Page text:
Why this obsession with power and goodness? Christo-Islamism was engineered mostly by Roman emperor Constantine and caravan raider Muhammad, both of whom were, if not the fiercest, bloodiest dictators ever, certainly the intellectual progenitors of many of the worst dictators. (Constantine assassinated wife, son and nephew.) So Christo-Islamism is the ideology of tyranny, made by dictators, for dictators. Thus it represents as ultimate goods the two values which should be perceived as the characteristics of absolute dictatorship: omnipotence, and goodness as defined by said omnipotence.   

Yet, pretend goodness and omnipotence are not the top values of the crown of creation, Homo Sapiens. Wisdom is more like it. Wisdom is the top value.

Wisdom is not indifferent to good and evil. Wisdom gives primacy to goodness over evil (as babies can’t do without goodness and altruism directed at them, thus wisdom couldn’t even exist without goodness!)

However wisdom. Once it exists, is first about growing ever more intelligence. Intelligence etymologically, that is, in the logic of its true sense, means: reading between the lines.

It doesn’t mean being good, 24/7. Fundamentally, goodness is needed, for babies, children and for fostering enough altruism for whatever society needs to function. Beyond that, in the realm of good and evil, anything goes.

In particular, hatred and fascism, both related to war making and keeping human numbers low enough to prevent mass extinction(s), have their uses.

We are not omnipotent, but ever more potent, because we can read ever more between the lines. That’s all the divine We The People need.

Omnipotent dictators playing pretend goodness are incompatible with advancing wisdom. How will we get rid of them? With good old, evolutionary honed anger, and combat. All these qualities Judeo-Christianism insist we shouldn’t have (they are reserved to the divinity). All these qualities the founders of Israel rejected… rightly so (the philosopher Isaiah Berlin complained that “they listened to Hitler, not us”).

A bit of hatred for evil makes a most worthy ethics good. This is the human way to go. Anything else invites collaboration with the enemy, the most despicable, and vicious ways (for a contemporary example, consider the situation in Burma, where an entire Muslim population is kicked out by otherwise resplendent, self-absorbed Buddhists…)

Patrice Aymé


Could Veganism Cause Extinctions?

June 7, 2016

For millions of years, hominids evolved as ever more efficient killer apes. This allowed entire human races or subspecies to live off meat. Such as the Homo Sapiens Sapiens variant Cro-Magnon, or Homo Sapiens Neanderthalis. Meat was a hyper concentrated energy source. just ask seals, dolphins, killer whales, humpback whales, polar bears and walruses.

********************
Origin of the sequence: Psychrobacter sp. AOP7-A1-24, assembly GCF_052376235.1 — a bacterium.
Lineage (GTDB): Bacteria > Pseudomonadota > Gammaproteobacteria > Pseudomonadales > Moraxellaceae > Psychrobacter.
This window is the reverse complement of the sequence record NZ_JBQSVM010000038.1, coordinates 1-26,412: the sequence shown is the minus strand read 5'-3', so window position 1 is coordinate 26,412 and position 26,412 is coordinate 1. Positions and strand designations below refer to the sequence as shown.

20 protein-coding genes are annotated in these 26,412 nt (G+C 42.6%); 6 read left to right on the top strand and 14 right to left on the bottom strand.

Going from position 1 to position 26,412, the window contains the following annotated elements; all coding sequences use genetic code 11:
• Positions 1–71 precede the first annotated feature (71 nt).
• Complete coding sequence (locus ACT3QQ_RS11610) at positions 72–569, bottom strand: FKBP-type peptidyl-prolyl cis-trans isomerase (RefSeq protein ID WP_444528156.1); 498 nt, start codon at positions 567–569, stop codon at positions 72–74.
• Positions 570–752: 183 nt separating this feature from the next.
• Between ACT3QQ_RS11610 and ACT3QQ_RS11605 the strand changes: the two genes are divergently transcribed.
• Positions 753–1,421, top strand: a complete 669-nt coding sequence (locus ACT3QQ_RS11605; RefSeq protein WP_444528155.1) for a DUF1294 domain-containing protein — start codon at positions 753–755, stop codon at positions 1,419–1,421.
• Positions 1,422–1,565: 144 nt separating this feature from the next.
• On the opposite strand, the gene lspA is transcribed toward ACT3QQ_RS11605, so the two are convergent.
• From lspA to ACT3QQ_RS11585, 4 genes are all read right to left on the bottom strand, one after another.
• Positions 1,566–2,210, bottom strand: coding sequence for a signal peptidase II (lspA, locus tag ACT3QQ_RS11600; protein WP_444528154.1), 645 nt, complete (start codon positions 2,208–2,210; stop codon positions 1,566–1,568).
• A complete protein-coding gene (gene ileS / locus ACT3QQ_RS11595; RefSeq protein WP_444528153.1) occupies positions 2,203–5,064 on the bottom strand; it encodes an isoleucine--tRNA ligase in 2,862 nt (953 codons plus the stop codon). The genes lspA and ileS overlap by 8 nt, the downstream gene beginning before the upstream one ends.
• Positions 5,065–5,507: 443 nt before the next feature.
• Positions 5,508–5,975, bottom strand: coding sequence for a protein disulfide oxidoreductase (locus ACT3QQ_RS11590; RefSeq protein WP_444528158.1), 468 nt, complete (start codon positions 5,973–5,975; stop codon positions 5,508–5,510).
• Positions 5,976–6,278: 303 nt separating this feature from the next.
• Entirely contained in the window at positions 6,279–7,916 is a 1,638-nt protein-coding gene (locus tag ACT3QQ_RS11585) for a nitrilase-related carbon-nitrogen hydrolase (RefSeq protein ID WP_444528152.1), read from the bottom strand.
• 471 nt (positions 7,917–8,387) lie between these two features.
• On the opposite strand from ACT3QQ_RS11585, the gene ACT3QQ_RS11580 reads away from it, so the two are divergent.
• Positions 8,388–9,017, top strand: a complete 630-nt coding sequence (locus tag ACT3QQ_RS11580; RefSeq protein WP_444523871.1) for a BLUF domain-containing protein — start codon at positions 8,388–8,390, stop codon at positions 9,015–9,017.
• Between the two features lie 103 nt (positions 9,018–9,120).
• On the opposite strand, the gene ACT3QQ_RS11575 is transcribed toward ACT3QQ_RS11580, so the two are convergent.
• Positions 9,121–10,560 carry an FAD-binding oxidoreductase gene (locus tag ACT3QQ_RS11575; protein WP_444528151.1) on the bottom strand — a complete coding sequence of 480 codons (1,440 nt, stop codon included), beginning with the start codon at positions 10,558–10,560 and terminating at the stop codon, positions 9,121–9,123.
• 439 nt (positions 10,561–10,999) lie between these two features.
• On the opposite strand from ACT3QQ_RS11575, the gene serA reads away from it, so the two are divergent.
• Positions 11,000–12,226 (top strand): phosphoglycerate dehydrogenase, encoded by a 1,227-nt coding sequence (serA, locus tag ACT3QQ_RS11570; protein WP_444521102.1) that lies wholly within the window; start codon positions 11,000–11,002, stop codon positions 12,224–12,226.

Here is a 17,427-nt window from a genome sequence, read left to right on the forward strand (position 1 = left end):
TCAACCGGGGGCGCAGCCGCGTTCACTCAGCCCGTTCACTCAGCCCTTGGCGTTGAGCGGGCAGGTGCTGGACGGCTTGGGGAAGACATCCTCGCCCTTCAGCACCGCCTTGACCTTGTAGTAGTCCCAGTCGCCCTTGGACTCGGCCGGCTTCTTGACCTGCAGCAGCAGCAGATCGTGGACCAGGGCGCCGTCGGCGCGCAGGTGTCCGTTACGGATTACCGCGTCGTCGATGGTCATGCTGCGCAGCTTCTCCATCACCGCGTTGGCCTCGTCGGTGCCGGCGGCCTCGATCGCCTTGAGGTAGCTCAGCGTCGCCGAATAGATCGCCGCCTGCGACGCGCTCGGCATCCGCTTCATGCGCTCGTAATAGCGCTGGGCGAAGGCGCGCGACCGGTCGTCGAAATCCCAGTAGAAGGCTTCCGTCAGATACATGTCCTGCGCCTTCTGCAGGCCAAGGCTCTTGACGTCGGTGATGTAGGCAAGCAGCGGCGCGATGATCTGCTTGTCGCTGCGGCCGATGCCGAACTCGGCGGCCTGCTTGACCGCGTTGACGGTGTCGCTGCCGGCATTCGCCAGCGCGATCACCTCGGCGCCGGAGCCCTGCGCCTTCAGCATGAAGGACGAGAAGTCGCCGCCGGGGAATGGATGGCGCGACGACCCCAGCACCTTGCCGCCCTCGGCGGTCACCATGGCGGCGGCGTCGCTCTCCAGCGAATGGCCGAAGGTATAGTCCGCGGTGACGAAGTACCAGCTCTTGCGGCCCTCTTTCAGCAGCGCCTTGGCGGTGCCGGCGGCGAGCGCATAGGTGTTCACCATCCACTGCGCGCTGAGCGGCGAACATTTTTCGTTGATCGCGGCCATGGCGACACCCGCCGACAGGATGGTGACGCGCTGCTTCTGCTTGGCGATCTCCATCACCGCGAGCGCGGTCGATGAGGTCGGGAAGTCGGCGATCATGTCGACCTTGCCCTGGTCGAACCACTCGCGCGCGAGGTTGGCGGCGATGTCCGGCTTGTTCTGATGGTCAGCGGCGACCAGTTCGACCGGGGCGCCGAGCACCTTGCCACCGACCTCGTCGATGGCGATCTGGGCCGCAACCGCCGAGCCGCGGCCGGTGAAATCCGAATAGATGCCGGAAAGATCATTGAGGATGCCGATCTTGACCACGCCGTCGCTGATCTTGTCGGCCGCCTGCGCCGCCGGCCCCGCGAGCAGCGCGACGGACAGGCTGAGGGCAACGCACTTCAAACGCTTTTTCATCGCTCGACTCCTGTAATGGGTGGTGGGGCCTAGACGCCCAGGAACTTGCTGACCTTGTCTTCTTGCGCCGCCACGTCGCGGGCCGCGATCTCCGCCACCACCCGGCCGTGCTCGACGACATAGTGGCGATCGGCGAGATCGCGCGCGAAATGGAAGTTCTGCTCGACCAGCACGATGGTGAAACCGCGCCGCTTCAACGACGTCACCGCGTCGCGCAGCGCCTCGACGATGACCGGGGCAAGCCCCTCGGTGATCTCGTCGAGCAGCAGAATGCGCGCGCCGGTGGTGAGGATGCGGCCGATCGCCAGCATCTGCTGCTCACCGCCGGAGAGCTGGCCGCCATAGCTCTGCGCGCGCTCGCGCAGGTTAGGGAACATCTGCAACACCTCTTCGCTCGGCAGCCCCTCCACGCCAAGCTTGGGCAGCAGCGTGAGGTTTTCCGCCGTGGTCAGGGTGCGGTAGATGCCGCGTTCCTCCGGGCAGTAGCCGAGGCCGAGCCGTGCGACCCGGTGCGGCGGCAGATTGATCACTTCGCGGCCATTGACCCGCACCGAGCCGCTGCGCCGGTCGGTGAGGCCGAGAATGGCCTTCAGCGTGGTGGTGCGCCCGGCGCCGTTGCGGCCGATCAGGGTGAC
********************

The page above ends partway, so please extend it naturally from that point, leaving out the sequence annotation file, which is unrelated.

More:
East Africans, tall and lean, evolved to run down exhausted preys in the mid-day sun, they became ancestral to many people today (most of all of them, according to the “Out of Africa” theory). Cro-Magnon looked like ancestral Scandinavians, tall and strong, ready to fight the fiercest lions, wolves and bears. They are ancestral to many people today. They long lived in present day France, when France was landlocked by enormous glaciers on towering mountains, all around, or the giant ice sheets form the north, and the icy seas, west and south. Then non-glaciated Europe was a land of tundra, and enormous herds of often gigantic beasts.

Hunting is our past, how we evolve, and so was war. Vegans want to change all this. They claim that the future is not to touch adversely the smallest hair or feather. Thus they suggest to not use any animal product whatsoever. Instead, one should go fully agricultural. Agri-cultural means to cultivate the ager, the field. Hence the question: Vegans say they are friendly to beasts, they want to live off fields they cultivate, but are fields friendly to beasts?   

Pure Veganism Would Lead To The Extermination Of This Species

Pure Veganism Would Lead To The Extermination Of This Species

This is the paradox: is one friendly with others, when one exclude others? (The question is not just for Brexiters) When vegans exclude all animal species, are they friendly to animals?

Nature is good and evil. Gods stand above nature (supernatural), they don’t exclude it. Could it be that, when vegan want to exclude evil, they want to exclude nature?